Please use this identifier to cite or link to this item: https://doi.org/10.15480/882.2289
Publisher DOI: 10.1016/j.mec.2019.e00094
Title: CRISPR/Cas9-facilitated engineering with growth-coupled and sensor-guided in vivo screening of enzyme variants for a more efficient chorismate pathway in E. coli
Language: English
Authors: Chen, Minliang 
Chen, Lin 
Zeng, An-Ping 
Keywords: CRISPR/Cas9;Protein engineering;Trp biosensor;DAHP synthase;Feedback inhibition
Issue Date: Dec-2019
Source: Metabolic Engineering Communications (9): e00094- (2019-12)
Journal or Series Name: Metabolic engineering communications 
Abstract (english): Protein engineering plays an increasingly important role in developing new and optimizing existing metabolic pathways for biosynthesis. Conventional screening approach of libraries of gene and enzyme variants is often done using a host strain under conditions not relevant to the cultivation or intracellular conditions of the later production strain. This does not necessarily result in the identification of the best enzyme variant for in vivo use in the production strain. In this work, we propose a method which integrates CRISPR/Cas9-facilitated engineering of the target gene(s)with growth-coupled and sensor-guided in vivo screening (CGSS)for protein engineering and pathway optimization. The efficiency of the method is demonstrated for engineering 3-deoxy-D-arabino-heptulosonate-7-phosphate (DAHP)synthase AroG, a key enzyme in the chorismate pathway for the synthesis of aromatic amino acids (AAAs), to obtain variants of AroG (AroG fbr )with increased resistance to feedback inhibition of Phe. Starting from a tryptophan (Trp)-producing E. coli strain (harboring a reported Phe-resistant AroG variant AroG S180F ), the removal of all the endogenous DAHP synthases makes the growth of this strain dependent on the activity of an introduced AroG variant. The different catalytic efficiencies of AroG variants lead to different intracellular concentration of Trp which is sensed by a Trp biosensor (TnaC-eGFP). Using the growth rate and the signal strength of the biosensor as criteria, we successfully identified several novel Phe-resistant AroG variants (including the best one AroG D6G−D7A )which exhibited higher specific enzyme activity than that of the reference variant AroG S180F at the presence of 40 mM Phe. The replacement of AroG S180F with the newly identified AroG D6G−D7A in the Trp-producing strain significantly improved the Trp production by 38.5% (24.03 ± 1.02 g/L at 36 h)in a simple fed-batch fermentation.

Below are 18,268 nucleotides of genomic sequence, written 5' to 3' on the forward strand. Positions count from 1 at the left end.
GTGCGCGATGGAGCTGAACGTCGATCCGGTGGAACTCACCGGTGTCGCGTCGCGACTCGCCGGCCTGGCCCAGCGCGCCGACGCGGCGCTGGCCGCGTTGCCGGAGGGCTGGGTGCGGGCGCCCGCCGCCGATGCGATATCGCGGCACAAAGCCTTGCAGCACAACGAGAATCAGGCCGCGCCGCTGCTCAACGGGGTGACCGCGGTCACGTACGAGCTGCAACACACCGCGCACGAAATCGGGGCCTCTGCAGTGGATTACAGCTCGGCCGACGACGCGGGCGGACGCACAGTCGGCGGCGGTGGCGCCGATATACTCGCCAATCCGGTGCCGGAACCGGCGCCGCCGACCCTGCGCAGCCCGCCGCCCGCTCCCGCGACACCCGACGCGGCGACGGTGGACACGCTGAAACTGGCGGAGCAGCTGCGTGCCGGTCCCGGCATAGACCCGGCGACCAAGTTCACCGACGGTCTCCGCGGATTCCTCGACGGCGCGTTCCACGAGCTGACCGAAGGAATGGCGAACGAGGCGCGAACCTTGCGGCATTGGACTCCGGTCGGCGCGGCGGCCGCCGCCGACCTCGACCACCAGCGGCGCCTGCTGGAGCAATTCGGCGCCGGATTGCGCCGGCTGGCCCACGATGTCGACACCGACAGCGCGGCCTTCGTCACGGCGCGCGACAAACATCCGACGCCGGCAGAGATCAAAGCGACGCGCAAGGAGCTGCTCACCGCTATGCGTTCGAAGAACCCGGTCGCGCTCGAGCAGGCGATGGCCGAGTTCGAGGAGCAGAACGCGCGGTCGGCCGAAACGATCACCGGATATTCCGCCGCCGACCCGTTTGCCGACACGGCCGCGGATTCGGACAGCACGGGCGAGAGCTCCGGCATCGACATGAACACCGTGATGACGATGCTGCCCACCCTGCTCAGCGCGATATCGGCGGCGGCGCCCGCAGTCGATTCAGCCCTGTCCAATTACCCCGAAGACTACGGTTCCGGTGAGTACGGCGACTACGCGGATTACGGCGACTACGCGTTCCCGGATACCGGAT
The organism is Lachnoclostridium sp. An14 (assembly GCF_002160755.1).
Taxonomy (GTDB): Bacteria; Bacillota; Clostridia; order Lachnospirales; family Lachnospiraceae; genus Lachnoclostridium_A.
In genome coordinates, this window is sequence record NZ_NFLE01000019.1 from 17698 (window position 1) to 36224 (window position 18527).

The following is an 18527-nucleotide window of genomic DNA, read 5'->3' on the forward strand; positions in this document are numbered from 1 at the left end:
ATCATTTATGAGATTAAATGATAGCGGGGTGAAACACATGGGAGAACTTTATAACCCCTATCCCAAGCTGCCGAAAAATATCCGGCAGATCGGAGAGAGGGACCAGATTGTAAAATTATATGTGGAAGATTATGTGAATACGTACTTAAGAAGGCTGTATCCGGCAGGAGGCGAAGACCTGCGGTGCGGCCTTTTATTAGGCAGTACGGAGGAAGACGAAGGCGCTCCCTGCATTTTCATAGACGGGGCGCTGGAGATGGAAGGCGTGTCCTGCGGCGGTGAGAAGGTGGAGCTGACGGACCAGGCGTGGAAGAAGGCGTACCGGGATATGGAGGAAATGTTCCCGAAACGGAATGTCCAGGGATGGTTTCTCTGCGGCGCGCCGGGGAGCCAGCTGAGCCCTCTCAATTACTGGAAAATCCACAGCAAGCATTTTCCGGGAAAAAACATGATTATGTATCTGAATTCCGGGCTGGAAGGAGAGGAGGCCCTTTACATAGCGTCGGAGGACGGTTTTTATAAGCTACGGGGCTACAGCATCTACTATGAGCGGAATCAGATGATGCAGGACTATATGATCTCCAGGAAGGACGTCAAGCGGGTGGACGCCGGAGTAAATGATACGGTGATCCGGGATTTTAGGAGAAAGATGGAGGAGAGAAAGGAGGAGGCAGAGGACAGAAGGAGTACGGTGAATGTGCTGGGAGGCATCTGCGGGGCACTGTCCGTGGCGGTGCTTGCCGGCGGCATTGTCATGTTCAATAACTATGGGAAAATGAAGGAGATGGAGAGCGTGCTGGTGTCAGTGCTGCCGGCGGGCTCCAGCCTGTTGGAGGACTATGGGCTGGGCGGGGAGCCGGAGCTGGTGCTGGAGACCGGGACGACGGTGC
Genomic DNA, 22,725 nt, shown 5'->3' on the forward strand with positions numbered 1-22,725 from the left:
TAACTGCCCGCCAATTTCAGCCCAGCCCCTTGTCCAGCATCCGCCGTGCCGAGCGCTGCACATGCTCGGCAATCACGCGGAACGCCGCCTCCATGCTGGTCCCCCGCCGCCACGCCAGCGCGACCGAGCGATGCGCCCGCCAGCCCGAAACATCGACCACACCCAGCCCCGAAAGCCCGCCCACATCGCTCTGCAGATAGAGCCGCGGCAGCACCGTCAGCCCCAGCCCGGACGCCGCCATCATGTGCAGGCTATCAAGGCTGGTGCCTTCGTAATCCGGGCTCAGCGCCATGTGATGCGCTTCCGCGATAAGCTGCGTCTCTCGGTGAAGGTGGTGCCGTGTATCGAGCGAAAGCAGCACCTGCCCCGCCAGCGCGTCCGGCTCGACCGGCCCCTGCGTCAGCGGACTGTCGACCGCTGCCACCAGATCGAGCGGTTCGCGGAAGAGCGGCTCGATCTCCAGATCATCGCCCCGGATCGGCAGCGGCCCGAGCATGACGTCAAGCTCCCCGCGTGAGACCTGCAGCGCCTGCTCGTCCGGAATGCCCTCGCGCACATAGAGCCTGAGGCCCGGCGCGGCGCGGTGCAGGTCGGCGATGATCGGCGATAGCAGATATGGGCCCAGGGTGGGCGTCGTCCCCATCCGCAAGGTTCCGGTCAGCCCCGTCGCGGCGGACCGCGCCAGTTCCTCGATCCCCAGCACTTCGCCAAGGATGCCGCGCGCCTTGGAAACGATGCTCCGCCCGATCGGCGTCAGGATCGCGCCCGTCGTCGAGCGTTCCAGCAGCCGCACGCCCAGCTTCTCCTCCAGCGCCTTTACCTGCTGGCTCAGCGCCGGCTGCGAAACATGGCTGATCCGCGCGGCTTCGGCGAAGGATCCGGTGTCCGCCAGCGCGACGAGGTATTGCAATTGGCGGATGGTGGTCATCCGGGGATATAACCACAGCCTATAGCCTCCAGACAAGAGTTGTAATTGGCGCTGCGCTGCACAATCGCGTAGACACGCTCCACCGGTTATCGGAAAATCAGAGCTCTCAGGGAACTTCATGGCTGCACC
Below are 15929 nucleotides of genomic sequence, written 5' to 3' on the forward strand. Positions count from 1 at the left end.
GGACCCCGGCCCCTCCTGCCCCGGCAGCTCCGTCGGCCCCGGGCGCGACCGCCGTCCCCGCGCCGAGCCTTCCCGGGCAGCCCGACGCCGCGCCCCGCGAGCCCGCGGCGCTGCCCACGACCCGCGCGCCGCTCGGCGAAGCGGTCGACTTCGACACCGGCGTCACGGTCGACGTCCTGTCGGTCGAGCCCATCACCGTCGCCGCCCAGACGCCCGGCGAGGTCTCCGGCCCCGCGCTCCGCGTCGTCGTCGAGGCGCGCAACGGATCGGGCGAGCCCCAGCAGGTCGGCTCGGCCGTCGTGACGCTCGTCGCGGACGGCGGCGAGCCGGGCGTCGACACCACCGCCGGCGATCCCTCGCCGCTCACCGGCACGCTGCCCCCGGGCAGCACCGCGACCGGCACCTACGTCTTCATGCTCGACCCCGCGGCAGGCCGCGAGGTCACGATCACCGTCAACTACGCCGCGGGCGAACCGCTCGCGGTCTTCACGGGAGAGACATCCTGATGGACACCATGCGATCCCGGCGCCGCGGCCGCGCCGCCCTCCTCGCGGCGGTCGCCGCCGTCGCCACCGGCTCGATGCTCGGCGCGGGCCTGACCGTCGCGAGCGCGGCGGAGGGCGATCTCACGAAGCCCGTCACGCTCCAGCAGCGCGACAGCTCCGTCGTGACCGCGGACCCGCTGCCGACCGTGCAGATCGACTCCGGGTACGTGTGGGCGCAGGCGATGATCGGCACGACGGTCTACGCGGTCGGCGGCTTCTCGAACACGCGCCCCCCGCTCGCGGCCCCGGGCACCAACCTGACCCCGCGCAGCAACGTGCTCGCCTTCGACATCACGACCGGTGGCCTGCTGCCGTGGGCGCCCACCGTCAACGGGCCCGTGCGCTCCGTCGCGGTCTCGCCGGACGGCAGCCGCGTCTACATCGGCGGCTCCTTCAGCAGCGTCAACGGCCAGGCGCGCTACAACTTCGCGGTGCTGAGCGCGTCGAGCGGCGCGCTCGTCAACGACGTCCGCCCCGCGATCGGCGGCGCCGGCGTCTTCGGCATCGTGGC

URI: http://hdl.handle.net/11420/2810
DOI: 10.15480/882.2289
ISSN: 2214-0301
Institute: Bioprozess- und Biosystemtechnik V-1 
Type: (wissenschaftlicher) Artikel
Project: Open Access Publizieren 2018 - 2019 / TU Hamburg 
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